IN October 1981, Richard Kopcke, an economist with the Federal Reserve Bank of Boston, delivered a paper at a conference on the future of the thrift industry. It sounded excessively gloomy then. But time has shown his observations to be remarkably prescient. Speaking at a time when interest rates were well into the teens, Kopcke held that around one-third of all savings and loan associations and mutual savings banks were ``potentially insolvent'' - even if interest rates dropped 4 to 5 percent - because of their failure to observe a basic principle of finance. Their liabilities (deposits) were short-term and subject to interest rate fluctuations; their assets (mostly mortgages) were long-term at fixed rates.
This imbalance meant that the thrifts were losing money on portfolios heavy with, say, 25-year mortages at 4-6 percent interest. Interest rates never went back to the low levels of the 1960s and early 1970s.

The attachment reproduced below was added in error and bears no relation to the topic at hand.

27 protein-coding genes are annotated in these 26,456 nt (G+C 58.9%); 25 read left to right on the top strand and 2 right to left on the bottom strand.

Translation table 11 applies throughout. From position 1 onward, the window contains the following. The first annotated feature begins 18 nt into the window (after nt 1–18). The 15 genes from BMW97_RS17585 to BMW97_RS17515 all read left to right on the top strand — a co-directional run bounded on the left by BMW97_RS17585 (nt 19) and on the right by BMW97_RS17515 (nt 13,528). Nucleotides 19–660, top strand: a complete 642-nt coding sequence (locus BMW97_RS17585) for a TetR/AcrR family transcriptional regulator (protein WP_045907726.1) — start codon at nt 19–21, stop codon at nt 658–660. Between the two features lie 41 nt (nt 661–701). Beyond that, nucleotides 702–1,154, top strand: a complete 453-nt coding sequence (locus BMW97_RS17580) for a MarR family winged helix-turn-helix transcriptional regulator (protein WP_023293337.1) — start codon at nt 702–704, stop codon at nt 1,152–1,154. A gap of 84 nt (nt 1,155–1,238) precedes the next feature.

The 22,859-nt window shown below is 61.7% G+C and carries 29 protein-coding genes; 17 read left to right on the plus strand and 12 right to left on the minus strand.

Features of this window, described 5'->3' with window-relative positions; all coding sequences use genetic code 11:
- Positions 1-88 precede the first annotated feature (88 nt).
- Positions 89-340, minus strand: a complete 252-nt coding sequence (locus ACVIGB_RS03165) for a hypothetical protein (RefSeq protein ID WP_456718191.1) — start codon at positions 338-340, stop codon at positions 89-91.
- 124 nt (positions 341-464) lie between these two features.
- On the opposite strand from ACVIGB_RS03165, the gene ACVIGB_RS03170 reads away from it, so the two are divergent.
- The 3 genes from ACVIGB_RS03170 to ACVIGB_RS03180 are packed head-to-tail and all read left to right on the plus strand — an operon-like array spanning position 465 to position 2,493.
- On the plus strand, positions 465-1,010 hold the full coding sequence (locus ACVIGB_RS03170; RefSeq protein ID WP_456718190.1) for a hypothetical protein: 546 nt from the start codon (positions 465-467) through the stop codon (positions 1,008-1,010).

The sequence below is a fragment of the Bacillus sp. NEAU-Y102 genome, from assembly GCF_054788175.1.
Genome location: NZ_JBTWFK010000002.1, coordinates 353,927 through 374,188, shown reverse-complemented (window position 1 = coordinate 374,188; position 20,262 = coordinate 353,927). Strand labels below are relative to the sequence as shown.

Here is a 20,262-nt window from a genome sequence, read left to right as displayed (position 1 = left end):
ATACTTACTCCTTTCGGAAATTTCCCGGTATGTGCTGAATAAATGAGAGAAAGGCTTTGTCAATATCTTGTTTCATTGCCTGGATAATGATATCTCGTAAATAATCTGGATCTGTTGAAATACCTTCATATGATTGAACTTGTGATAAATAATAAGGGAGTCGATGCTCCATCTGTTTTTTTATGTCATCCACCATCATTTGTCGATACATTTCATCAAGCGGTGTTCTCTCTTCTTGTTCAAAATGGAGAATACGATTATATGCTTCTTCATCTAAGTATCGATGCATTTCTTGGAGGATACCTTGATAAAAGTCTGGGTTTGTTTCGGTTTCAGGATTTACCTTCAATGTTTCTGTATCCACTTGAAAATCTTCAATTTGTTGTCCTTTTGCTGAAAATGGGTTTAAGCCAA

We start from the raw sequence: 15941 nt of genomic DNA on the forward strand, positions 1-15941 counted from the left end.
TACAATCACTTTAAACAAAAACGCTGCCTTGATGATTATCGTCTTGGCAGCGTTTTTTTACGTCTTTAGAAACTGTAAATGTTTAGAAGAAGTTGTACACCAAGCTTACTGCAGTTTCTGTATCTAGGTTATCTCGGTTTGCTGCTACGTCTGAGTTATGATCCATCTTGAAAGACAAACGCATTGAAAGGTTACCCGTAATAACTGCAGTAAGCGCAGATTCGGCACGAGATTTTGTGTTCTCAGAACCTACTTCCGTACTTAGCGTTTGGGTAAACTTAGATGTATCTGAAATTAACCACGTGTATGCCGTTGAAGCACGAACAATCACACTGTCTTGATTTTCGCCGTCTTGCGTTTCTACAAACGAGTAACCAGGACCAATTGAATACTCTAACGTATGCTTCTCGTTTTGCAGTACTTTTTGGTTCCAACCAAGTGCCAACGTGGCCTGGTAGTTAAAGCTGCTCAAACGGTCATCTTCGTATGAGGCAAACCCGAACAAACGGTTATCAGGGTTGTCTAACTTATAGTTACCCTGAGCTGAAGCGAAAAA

To remedy this problem, Washington decided to allow the thrifts to invest some money in higher-yielding but more risky assets - loans to business, for example. But deregulation didn't work too well. A combination of incompetence, dishonesty among thrift executives, and misfortune (the oil bust in Texas) compounded the original problem.
Now the regulatory agencies are coming to the rescue with expensive bailouts. These could eventually cost taxpayers in excess of $50 billion. To prevent a recurrence, Congress and the regulators should consider insisting that thrifts return to conservative investment principles. To homeowners the result may be more mortgages with flexible rather than fixed interest charges.